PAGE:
Skip to main content

Apocalypse Now - My Life




As I write today, I'm thinking about the first time I saw Francis Ford Coppola's truly extraordinary Apocalypse Now - at a preview of its original release - and the unbelievable thrill of hearing the sound of the chopper blades moving around the cinema, and the extraordinary, hallucinogenic flow of images that washed across the screen - and a narrative that was both visionary and experimental, yet grounded in fabulous storytelling - with, of course, a powerful element at its core of Joseph Conrad's already remarkable The Heart of Darkness.

Along with Nicolas Roeg's Performance and certain other films, Apocalypse Now was one of the movies that cemented both my belief that cinema could be GREAT and mind-challenging and provocative and enjoyable and thrilling beyond belief - and BEAUTIFUL - and also one of the movies that made me want to make movies, to aspire to make something as great and as fearless - it certainly was in my mind (there's a direct reference to it in the novel, if you look for it) when I wrote The War Zone.




I also remember reading Eleanor Coppola's (Francis' wife's) account of the making of the film, Notes, which detailed both a significant breakdown in their marriage, a significant breakdown in Francis' personal finances (he had to bet his own money on the film to get it completed - and a lot of money at that, millions of dollars), as well as some kind of profound personal/psychological breakdown on his part - all while filming in the Philippines with the full resources of the Philippine Navy and Air Force (hence, all the choppers) and the heat and humidity and insanity of the jungle.

It is still a remarkable film, and one that I measure others by: how often does a movie come along that sends the kind of charge through your senses that Apocalypse Now did and does? That makes you think about the wildest possibilities of film, or of shadow stories in the dark around a jungle fire?

I still want to create my own worlds of craziness and wonder. It might be in a romantic comedy - who knows, I'd love that? - or it might be with a tale of darkness and despair.






Comments

Popular posts from this blog

The High Tower Apartments and The Long Goodbye

This beautiful apartment complex in Los Angeles is called the Hightower or High Tower Complex (the High Tower name refers to the central elevator, I believe), and was designed in 1935-1936 by architect Carl Kay - and made famous in 1973 by my favorite film, Robert Altman's The Long Goodbye (see Why I Love Robert Altman's The Long Goodbye).


Although Altman used the building as Philip Marlowe's apartment in his somewhat post-modern Long Goodbye (the film plays with references to Old Hollywood and opens and closes with the song, Hooray For Hollywood), the building has another direct connection to Raymond Chandler.


It was apparently the inspiration for Chandler in his book, The High Window (the first Chandler novel I ever read), in which Chandler describes the residence of Philip Marlowe as being on the cliffs above High Tower Drive in a building with a fancy elevator tower. (Thanks to the Society of Architectural Historians Southern California Chapter webpage for that.)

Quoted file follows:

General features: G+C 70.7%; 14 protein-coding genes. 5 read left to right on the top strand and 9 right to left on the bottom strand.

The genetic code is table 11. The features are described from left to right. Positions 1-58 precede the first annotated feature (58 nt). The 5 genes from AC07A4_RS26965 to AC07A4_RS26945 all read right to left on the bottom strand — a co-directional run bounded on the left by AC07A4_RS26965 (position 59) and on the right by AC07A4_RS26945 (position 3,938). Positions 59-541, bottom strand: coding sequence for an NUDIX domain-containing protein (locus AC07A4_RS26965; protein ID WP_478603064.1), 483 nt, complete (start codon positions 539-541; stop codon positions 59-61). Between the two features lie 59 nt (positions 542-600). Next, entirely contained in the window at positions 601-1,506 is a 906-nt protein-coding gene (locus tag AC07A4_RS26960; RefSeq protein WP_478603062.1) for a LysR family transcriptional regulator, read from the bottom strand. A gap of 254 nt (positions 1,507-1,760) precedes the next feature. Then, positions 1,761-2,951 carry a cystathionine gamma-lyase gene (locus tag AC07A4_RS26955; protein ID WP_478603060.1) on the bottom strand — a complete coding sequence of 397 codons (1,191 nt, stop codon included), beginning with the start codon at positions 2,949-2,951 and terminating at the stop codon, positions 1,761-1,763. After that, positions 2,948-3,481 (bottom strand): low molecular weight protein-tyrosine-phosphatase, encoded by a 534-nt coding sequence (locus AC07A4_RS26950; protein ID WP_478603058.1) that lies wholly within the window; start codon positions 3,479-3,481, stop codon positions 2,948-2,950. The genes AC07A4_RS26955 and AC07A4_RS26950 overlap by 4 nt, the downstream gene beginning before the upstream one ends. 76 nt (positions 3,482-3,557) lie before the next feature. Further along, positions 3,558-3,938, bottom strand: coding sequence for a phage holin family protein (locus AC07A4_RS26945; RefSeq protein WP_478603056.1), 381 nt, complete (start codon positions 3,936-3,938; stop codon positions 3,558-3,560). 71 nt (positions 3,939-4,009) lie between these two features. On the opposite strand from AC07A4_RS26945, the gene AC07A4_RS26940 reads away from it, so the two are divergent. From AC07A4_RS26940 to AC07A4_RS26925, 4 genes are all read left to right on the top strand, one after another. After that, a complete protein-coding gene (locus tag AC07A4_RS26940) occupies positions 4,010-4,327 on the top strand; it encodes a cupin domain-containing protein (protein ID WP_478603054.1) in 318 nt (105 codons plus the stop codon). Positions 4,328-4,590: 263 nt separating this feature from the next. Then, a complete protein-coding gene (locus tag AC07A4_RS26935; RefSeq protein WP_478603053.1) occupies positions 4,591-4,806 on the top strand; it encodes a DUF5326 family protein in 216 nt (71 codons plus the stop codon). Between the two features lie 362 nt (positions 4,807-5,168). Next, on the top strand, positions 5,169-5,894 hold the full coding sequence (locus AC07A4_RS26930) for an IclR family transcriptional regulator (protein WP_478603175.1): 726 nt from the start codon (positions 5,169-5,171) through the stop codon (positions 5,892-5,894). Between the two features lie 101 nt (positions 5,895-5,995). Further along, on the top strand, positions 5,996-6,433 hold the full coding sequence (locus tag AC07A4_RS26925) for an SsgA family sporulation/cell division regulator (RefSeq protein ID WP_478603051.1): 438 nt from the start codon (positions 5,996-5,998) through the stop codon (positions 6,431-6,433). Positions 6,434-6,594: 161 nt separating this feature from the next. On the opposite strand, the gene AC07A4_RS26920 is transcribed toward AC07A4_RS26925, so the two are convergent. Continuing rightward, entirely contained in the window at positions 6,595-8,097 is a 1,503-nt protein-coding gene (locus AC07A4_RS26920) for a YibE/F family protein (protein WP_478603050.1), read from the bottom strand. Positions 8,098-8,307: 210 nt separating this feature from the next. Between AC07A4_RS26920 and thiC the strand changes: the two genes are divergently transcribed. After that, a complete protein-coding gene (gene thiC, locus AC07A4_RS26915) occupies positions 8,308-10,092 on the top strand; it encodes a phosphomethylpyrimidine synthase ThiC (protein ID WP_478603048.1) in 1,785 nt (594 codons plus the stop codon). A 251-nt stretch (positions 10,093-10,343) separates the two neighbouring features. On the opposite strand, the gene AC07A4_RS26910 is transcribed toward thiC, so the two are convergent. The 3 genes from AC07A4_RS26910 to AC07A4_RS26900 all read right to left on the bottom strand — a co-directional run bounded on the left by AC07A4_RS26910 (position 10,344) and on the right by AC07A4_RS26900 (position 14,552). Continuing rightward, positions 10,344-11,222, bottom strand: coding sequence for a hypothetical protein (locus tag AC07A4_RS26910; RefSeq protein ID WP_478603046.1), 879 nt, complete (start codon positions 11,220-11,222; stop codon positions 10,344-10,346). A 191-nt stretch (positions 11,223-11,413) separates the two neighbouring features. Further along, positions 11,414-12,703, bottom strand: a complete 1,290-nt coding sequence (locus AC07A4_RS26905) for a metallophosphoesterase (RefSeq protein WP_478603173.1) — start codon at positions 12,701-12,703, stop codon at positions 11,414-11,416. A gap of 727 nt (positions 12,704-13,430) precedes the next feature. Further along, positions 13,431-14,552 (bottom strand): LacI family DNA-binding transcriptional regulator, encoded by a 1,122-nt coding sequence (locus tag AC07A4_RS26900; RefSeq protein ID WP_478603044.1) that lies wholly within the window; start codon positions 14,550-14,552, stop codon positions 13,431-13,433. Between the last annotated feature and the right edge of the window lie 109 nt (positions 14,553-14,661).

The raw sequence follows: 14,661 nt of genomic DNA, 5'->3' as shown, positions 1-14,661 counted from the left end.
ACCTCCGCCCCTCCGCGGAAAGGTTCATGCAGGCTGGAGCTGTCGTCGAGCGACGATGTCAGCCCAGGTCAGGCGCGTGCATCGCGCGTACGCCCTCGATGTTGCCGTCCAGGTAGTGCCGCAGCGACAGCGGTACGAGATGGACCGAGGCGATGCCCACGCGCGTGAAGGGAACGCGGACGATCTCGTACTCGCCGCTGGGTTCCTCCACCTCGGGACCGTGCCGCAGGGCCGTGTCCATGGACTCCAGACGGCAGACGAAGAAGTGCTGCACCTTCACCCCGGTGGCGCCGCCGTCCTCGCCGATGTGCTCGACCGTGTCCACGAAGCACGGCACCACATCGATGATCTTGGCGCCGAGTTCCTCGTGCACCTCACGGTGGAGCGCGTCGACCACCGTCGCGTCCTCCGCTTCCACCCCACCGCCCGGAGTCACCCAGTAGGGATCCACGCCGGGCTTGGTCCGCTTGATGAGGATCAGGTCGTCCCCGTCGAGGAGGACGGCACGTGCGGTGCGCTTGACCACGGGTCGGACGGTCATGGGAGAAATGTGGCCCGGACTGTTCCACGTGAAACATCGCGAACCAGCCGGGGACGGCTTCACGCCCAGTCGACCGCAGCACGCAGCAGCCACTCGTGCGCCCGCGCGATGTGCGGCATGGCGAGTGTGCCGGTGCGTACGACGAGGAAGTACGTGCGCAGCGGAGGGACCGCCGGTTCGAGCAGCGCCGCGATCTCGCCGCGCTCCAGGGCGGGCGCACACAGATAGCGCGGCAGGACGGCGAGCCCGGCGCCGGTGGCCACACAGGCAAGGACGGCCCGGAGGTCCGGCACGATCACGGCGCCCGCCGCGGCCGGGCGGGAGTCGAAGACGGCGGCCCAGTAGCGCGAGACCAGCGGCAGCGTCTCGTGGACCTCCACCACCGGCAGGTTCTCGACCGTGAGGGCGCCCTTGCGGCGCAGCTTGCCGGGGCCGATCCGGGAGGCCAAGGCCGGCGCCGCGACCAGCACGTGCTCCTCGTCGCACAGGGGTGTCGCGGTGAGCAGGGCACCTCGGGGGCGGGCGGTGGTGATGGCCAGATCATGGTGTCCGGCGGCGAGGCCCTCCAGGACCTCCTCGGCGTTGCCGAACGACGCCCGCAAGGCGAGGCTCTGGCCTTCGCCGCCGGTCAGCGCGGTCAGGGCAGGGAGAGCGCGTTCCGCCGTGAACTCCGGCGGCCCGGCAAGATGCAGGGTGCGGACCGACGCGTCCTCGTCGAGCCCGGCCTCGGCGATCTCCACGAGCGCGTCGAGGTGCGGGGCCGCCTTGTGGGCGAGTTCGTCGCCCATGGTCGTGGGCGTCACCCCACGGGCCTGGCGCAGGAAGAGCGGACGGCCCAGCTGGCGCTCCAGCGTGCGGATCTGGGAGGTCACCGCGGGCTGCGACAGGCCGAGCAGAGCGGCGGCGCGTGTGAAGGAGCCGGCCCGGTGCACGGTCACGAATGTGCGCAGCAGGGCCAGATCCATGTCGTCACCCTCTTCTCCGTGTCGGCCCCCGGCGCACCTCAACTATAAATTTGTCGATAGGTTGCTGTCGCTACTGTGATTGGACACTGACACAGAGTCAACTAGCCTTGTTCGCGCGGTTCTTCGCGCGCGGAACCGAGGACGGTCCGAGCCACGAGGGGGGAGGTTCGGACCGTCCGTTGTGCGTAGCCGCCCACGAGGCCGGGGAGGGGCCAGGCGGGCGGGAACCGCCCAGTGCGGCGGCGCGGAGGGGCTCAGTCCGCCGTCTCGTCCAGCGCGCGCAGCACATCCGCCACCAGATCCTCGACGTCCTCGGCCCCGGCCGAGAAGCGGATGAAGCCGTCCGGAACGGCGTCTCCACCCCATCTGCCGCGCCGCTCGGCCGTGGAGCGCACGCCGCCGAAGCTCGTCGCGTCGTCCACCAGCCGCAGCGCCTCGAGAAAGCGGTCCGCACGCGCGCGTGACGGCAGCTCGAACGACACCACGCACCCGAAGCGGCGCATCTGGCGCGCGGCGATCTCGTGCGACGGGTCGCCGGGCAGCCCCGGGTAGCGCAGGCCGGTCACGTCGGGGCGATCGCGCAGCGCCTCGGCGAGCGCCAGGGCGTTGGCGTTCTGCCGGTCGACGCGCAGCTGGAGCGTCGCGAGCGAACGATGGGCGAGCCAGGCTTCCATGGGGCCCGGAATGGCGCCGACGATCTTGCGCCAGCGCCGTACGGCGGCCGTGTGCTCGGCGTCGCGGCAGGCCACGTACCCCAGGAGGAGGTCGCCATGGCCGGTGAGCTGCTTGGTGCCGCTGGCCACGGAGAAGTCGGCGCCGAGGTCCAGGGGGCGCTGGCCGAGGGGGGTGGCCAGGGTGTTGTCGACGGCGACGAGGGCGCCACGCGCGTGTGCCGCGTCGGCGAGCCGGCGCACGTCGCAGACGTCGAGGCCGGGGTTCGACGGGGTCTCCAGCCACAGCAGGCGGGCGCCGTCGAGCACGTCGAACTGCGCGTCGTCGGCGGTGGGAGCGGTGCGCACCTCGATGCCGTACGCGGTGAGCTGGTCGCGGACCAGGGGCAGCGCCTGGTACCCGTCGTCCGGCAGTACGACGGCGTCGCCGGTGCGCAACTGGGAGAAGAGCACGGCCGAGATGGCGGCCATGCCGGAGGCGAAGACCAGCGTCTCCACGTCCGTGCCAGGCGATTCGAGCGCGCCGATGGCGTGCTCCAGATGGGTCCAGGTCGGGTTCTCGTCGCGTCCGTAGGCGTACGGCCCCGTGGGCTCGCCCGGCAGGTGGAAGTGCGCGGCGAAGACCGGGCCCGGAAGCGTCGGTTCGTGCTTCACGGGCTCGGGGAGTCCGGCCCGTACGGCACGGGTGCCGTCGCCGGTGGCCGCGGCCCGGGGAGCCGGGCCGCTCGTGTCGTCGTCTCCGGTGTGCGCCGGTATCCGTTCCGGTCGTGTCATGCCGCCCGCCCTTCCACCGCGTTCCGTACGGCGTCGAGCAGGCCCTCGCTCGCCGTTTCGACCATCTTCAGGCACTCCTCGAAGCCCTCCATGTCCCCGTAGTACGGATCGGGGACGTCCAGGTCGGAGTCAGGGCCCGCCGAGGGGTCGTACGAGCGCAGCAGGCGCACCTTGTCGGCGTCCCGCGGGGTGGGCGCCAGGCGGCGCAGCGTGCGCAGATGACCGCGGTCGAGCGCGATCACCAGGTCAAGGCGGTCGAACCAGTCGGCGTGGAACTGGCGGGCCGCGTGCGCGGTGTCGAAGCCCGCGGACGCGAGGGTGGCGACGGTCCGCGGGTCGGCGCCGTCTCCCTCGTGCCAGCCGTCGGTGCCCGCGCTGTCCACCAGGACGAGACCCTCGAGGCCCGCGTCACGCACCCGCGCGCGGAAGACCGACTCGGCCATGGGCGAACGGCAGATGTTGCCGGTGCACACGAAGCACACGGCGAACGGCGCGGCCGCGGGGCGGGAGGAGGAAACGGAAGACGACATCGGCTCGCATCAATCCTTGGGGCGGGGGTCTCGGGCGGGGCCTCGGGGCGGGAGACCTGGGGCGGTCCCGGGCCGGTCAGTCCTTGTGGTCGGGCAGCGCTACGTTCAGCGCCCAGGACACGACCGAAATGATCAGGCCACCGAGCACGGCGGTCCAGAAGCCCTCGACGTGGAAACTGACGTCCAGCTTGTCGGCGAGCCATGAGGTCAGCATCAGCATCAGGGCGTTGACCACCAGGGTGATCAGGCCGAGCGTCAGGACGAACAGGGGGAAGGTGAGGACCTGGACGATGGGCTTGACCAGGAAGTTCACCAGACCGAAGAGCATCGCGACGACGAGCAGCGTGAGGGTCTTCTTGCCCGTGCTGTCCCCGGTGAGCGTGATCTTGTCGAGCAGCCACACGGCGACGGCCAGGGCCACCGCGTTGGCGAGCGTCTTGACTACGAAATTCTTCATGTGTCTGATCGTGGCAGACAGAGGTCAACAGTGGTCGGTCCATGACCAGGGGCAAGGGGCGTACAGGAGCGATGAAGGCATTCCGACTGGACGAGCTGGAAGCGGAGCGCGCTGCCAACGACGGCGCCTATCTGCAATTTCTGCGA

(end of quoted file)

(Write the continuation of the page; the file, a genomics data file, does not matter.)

This ph…

Andrew Hale and Sade

On Thursday evening, we saw our longtime friend Andrew Hale perform with Sade at the HP Pavilion in San Jose, in one of the most beautifully conceived and produced concert performances I have ever seen.

Sade is a rare musician, in that she and the band only write, record and tour every eight to ten years, so that in a very real sense you can measure your life by her.

The band's music is always fresh and always newly conceived - for their previous album, Lovers Rock, they stripped everything down musically to a minimalist sound and banished the saxophone that had been so much a part of Sade's heavily soul- and jazz-influenced style.


The latest album, Soldier of Love, released in 2010, is one of the most tender, moving collections of songs yet, from the astonishingly beautiful Morning Bird, which features exquisite keyboards from Andrew, to the soulful, retro, return-of-the-sax melodies of In Another Time, and the deeply touching, reggae-influenced charm of Babyfather - a partic…

Wong Kar-Wai Compares In The Mood For Love to Hitchcock's Vertigo

Wong Kar-Wai's In The Mood For Love is an incomparable film, beautiful in the way music is beautiful. You can enjoy it for its narrative or you can enjoy favorite passages, over and over again. It is one of my go-to films, for reflection, meditation and sheer pleasure.

The quote below, provided by youmightfindyourself on Tumblr, is a fascinating allusion from Wong Kar-Wai, comparing In The Mood For Love to Vertigo. They are both unforgettable films.





Wong Kar-Wai states he was very influenced by Hitchcock’s Vertigo while making this film, and compares Tony Leung’s film character to James Stewart’s:

“The role of Tony in the film reminds me of Jimmy Stewart’s in Vertigo. There is a dark side to this character. I think it’s very interesting that most of the audience prefers to think that this is a very innocent relationship. These are the good guys, because their spouses are the first ones to be unfaithful and they refuse to be. Nobody sees any darkness in these characters – a…